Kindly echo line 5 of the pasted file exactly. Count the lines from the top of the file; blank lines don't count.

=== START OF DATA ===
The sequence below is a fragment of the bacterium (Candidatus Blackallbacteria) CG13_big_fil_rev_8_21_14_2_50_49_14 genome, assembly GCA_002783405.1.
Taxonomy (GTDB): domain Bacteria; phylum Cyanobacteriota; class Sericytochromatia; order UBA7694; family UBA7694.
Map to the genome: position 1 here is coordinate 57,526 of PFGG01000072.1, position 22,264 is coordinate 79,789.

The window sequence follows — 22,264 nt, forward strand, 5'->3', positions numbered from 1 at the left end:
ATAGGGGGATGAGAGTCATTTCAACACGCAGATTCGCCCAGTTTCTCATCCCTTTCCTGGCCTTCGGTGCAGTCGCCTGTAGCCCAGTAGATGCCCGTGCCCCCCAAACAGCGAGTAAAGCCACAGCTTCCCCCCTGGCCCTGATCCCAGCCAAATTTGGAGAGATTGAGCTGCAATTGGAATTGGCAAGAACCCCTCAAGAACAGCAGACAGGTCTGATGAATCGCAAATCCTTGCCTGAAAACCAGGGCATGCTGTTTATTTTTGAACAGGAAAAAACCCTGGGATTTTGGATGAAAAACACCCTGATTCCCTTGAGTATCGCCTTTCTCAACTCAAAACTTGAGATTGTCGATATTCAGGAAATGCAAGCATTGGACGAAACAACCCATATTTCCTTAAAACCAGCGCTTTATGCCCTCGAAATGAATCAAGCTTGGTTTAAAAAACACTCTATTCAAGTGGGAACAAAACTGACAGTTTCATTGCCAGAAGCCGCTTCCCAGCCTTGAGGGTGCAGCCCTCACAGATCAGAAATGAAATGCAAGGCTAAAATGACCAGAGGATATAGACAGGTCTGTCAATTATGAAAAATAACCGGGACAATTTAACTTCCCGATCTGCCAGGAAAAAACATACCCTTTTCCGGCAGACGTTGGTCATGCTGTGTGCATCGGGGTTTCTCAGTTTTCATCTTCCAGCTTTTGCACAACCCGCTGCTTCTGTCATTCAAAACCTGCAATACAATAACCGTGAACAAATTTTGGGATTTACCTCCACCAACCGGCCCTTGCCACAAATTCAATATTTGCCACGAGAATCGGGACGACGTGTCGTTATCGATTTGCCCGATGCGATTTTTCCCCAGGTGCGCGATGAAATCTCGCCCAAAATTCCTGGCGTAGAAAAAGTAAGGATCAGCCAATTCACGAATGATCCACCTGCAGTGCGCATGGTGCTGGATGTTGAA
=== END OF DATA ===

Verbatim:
ATAGGGGGATGAGAGTCATTTCAACACGCAGATTCGCCCAGTTTCTCATCCCTTTCCTGGCCTTCGGTGCAGTCGCCTGTAGCCCAGTAGATGCCCGTGCCCCCCAAACAGCGAGTAAAGCCACAGCTTCCCCCCTGGCCCTGATCCCAGCCAAATTTGGAGAGATTGAGCTGCAATTGGAATTGGCAAGAACCCCTCAAGAACAGCAGACAGGTCTGATGAATCGCAAATCCTTGCCTGAAAACCAGGGCATGCTGTTTATTTTTGAACAGGAAAAAACCCTGGGATTTTGGATGAAAAACACCCTGATTCCCTTGAGTATCGCCTTTCTCAACTCAAAACTTGAGATTGTCGATATTCAGGAAATGCAAGCATTGGACGAAACAACCCATATTTCCTTAAAACCAGCGCTTTATGCCCTCGAAATGAATCAAGCTTGGTTTAAAAAACACTCTATTCAAGTGGGAACAAAACTGACAGTTTCATTGCCAGAAGCCGCTTCCCAGCCTTGAGGGTGCAGCCCTCACAGATCAGAAATGAAATGCAAGGCTAAAATGACCAGAGGATATAGACAGGTCTGTCAATTATGAAAAATAACCGGGACAATTTAACTTCCCGATCTGCCAGGAAAAAACATACCCTTTTCCGGCAGACGTTGGTCATGCTGTGTGCATCGGGGTTTCTCAGTTTTCATCTTCCAGCTTTTGCACAACCCGCTGCTTCTGTCATTCAAAACCTGCAATACAATAACCGTGAACAAATTTTGGGATTTACCTCCACCAACCGGCCCTTGCCACAAATTCAATATTTGCCACGAGAATCGGGACGACGTGTCGTTATCGATTTGCCCGATGCGATTTTTCCCCAGGTGCGCGATGAAATCTCGCCCAAAATTCCTGGCGTAGAAAAAGTAAGGATCAGCCAATTCACGAATGATCCACCTGCAGTGCGCATGGTGCTGGATGTTGAA